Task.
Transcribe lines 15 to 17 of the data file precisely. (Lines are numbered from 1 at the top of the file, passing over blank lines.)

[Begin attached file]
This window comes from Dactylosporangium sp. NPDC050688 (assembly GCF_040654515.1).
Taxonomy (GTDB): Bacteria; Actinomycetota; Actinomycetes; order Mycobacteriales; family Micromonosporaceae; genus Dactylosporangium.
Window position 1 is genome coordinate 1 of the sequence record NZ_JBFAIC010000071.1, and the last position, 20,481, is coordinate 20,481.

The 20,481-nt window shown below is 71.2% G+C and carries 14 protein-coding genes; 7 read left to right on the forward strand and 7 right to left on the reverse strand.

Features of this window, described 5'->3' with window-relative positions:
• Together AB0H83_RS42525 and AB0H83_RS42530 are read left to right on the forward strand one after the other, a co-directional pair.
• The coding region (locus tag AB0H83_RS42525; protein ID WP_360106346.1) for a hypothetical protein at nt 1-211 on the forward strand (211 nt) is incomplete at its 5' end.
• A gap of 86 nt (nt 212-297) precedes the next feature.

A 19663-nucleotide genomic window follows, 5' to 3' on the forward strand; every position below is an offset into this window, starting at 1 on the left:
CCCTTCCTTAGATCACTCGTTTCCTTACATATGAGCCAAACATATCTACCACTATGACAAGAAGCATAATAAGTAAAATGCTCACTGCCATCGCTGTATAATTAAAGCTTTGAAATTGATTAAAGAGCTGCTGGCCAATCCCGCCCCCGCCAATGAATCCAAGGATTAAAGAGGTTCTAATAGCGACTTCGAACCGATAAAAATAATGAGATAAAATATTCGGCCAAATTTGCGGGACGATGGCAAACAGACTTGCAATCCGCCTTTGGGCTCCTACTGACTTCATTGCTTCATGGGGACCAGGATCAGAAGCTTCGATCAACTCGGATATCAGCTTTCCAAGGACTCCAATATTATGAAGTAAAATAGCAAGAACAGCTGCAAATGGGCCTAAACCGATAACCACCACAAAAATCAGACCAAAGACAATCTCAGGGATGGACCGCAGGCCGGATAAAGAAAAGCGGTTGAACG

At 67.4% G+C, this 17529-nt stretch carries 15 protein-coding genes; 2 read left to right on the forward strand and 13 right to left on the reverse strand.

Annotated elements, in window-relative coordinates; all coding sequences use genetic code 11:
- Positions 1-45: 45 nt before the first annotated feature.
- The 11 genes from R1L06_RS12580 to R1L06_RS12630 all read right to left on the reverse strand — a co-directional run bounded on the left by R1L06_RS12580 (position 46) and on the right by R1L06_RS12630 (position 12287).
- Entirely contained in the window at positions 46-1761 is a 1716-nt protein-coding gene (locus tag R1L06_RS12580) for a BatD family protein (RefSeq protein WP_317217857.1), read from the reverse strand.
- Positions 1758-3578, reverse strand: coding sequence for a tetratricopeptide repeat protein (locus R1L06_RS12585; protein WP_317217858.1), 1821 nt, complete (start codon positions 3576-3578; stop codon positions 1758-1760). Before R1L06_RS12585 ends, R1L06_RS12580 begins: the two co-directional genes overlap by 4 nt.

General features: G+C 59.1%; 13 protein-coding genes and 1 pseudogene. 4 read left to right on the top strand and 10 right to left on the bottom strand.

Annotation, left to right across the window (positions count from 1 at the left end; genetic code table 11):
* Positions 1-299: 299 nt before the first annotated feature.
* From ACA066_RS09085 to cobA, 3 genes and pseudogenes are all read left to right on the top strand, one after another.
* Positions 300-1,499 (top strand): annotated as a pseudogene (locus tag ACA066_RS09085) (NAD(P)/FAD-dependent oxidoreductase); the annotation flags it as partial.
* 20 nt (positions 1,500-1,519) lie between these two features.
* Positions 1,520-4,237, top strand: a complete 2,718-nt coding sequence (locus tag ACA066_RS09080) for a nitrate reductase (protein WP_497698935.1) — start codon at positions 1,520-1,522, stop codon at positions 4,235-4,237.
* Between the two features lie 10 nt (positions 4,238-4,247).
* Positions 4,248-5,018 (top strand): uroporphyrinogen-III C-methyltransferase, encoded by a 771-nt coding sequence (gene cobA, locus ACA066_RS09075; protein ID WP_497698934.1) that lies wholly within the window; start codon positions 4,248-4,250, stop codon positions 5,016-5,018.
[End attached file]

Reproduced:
- Entirely contained in the window at positions 46-1761 is a 1716-nt protein-coding gene (locus tag R1L06_RS12580) for a BatD family protein (RefSeq protein WP_317217857.1), read from the reverse strand.
- Positions 1758-3578, reverse strand: coding sequence for a tetratricopeptide repeat protein (locus R1L06_RS12585; protein WP_317217858.1), 1821 nt, complete (start codon positions 3576-3578; stop codon positions 1758-1760). Before R1L06_RS12585 ends, R1L06_RS12580 begins: the two co-directional genes overlap by 4 nt.

General features: G+C 59.1%; 13 protein-coding genes and 1 pseudogene. 4 read left to right on the top strand and 10 right to left on the bottom strand.